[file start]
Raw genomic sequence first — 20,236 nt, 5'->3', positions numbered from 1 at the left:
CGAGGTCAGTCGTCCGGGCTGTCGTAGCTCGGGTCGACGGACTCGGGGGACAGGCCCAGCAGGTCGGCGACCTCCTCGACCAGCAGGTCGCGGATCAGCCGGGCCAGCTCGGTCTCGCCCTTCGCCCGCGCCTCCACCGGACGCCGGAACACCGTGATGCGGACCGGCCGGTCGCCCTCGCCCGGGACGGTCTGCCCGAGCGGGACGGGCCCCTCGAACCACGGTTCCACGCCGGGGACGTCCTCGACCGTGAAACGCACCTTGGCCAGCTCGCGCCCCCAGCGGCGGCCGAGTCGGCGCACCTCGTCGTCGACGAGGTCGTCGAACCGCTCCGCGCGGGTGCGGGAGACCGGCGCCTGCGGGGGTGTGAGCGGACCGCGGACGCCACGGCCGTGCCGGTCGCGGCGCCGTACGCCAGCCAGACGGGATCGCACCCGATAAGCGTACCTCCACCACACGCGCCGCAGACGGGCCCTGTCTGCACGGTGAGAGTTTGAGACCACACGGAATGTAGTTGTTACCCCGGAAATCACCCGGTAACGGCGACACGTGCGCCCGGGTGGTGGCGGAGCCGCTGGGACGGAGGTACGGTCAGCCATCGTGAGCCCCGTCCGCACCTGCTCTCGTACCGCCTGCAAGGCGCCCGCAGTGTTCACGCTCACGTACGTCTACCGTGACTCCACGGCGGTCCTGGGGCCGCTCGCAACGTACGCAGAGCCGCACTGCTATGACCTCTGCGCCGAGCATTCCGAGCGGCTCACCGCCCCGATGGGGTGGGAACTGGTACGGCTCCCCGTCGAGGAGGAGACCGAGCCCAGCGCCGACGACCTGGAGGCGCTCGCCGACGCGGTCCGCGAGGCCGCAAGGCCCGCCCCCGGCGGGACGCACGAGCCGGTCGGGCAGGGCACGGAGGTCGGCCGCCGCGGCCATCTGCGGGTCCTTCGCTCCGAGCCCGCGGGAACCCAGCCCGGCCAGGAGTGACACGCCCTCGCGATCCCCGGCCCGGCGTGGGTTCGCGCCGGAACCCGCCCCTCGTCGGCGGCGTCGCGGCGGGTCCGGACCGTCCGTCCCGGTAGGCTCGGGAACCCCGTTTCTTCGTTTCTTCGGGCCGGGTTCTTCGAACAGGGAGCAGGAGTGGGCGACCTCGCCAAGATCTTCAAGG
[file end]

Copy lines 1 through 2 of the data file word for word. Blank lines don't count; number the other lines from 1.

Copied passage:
Raw genomic sequence first — 20,236 nt, 5'->3', positions numbered from 1 at the left:
CGAGGTCAGTCGTCCGGGCTGTCGTAGCTCGGGTCGACGGACTCGGGGGACAGGCCCAGCAGGTCGGCGACCTCCTCGACCAGCAGGTCGCGGATCAGCCGGGCCAGCTCGGTCTCGCCCTTCGCCCGCGCCTCCACCGGACGCCGGAACACCGTGATGCGGACCGGCCGGTCGCCCTCGCCCGGGACGGTCTGCCCGAGCGGGACGGGCCCCTCGAACCACGGTTCCACGCCGGGGACGTCCTCGACCGTGAAACGCACCTTGGCCAGCTCGCGCCCCCAGCGGCGGCCGAGTCGGCGCACCTCGTCGTCGACGAGGTCGTCGAACCGCTCCGCGCGGGTGCGGGAGACCGGCGCCTGCGGGGGTGTGAGCGGACCGCGGACGCCACGGCCGTGCCGGTCGCGGCGCCGTACGCCAGCCAGACGGGATCGCACCCGATAAGCGTACCTCCACCACACGCGCCGCAGACGGGCCCTGTCTGCACGGTGAGAGTTTGAGACCACACGGAATGTAGTTGTTACCCCGGAAATCACCCGGTAACGGCGACACGTGCGCCCGGGTGGTGGCGGAGCCGCTGGGACGGAGGTACGGTCAGCCATCGTGAGCCCCGTCCGCACCTGCTCTCGTACCGCCTGCAAGGCGCCCGCAGTGTTCACGCTCACGTACGTCTACCGTGACTCCACGGCGGTCCTGGGGCCGCTCGCAACGTACGCAGAGCCGCACTGCTATGACCTCTGCGCCGAGCATTCCGAGCGGCTCACCGCCCCGATGGGGTGGGAACTGGTACGGCTCCCCGTCGAGGAGGAGACCGAGCCCAGCGCCGACGACCTGGAGGCGCTCGCCGACGCGGTCCGCGAGGCCGCAAGGCCCGCCCCCGGCGGGACGCACGAGCCGGTCGGGCAGGGCACGGAGGTCGGCCGCCGCGGCCATCTGCGGGTCCTTCGCTCCGAGCCCGCGGGAACCCAGCCCGGCCAGGAGTGACACGCCCTCGCGATCCCCGGCCCGGCGTGGGTTCGCGCCGGAACCCGCCCCTCGTCGGCGGCGTCGCGGCGGGTCCGGACCGTCCGTCCCGGTAGGCTCGGGAACCCCGTTTCTTCGTTTCTTCGGGCCGGGTTCTTCGAACAGGGAGCAGGAGTGGGCGACCTCGCCAAGATCTTCAAGG